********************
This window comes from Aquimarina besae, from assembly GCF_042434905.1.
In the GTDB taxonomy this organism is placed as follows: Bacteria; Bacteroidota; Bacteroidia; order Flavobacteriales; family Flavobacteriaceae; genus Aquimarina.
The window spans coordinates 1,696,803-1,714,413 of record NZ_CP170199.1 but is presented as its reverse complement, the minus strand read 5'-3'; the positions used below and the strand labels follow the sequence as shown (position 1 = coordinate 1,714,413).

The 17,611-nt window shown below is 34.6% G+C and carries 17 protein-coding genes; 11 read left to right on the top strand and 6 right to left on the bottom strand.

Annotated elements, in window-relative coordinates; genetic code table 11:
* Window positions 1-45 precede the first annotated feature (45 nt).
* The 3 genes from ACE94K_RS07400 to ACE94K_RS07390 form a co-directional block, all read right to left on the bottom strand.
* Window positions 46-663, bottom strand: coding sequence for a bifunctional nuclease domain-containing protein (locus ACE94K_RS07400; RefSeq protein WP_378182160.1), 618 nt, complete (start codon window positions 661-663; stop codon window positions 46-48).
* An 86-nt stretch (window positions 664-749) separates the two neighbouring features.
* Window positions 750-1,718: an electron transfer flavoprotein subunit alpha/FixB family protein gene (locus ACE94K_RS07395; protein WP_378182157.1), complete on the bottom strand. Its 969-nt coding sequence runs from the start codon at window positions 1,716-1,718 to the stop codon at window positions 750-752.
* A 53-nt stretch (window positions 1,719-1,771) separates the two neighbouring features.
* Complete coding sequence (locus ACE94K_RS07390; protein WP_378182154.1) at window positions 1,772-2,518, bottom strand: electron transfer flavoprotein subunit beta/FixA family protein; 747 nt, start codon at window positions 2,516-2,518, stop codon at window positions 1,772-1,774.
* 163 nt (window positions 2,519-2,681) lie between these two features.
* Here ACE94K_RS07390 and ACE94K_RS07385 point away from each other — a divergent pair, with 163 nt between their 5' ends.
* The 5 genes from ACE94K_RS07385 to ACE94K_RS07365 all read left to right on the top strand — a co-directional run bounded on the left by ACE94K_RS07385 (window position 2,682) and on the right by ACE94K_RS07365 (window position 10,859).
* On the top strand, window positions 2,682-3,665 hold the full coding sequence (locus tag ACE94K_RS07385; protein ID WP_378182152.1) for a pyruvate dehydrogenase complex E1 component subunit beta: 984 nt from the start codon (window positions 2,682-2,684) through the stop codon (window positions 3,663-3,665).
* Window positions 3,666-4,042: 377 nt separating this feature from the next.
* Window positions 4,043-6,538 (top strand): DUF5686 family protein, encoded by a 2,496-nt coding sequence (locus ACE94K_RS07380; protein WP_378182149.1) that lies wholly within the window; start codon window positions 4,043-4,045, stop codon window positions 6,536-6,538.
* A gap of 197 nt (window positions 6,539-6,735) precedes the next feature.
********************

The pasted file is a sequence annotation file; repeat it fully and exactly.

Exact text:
This window comes from Aquimarina besae, from assembly GCF_042434905.1.
In the GTDB taxonomy this organism is placed as follows: Bacteria; Bacteroidota; Bacteroidia; order Flavobacteriales; family Flavobacteriaceae; genus Aquimarina.
The window spans coordinates 1,696,803-1,714,413 of record NZ_CP170199.1 but is presented as its reverse complement, the minus strand read 5'-3'; the positions used below and the strand labels follow the sequence as shown (position 1 = coordinate 1,714,413).

The 17,611-nt window shown below is 34.6% G+C and carries 17 protein-coding genes; 11 read left to right on the top strand and 6 right to left on the bottom strand.

Annotated elements, in window-relative coordinates; genetic code table 11:
* Window positions 1-45 precede the first annotated feature (45 nt).
* The 3 genes from ACE94K_RS07400 to ACE94K_RS07390 form a co-directional block, all read right to left on the bottom strand.
* Window positions 46-663, bottom strand: coding sequence for a bifunctional nuclease domain-containing protein (locus ACE94K_RS07400; RefSeq protein WP_378182160.1), 618 nt, complete (start codon window positions 661-663; stop codon window positions 46-48).
* An 86-nt stretch (window positions 664-749) separates the two neighbouring features.
* Window positions 750-1,718: an electron transfer flavoprotein subunit alpha/FixB family protein gene (locus ACE94K_RS07395; protein WP_378182157.1), complete on the bottom strand. Its 969-nt coding sequence runs from the start codon at window positions 1,716-1,718 to the stop codon at window positions 750-752.
* A 53-nt stretch (window positions 1,719-1,771) separates the two neighbouring features.
* Complete coding sequence (locus ACE94K_RS07390; protein WP_378182154.1) at window positions 1,772-2,518, bottom strand: electron transfer flavoprotein subunit beta/FixA family protein; 747 nt, start codon at window positions 2,516-2,518, stop codon at window positions 1,772-1,774.
* 163 nt (window positions 2,519-2,681) lie between these two features.
* Here ACE94K_RS07390 and ACE94K_RS07385 point away from each other — a divergent pair, with 163 nt between their 5' ends.
* The 5 genes from ACE94K_RS07385 to ACE94K_RS07365 all read left to right on the top strand — a co-directional run bounded on the left by ACE94K_RS07385 (window position 2,682) and on the right by ACE94K_RS07365 (window position 10,859).
* On the top strand, window positions 2,682-3,665 hold the full coding sequence (locus tag ACE94K_RS07385; protein ID WP_378182152.1) for a pyruvate dehydrogenase complex E1 component subunit beta: 984 nt from the start codon (window positions 2,682-2,684) through the stop codon (window positions 3,663-3,665).
* Window positions 3,666-4,042: 377 nt separating this feature from the next.
* Window positions 4,043-6,538 (top strand): DUF5686 family protein, encoded by a 2,496-nt coding sequence (locus ACE94K_RS07380; protein WP_378182149.1) that lies wholly within the window; start codon window positions 4,043-4,045, stop codon window positions 6,536-6,538.
* A gap of 197 nt (window positions 6,539-6,735) precedes the next feature.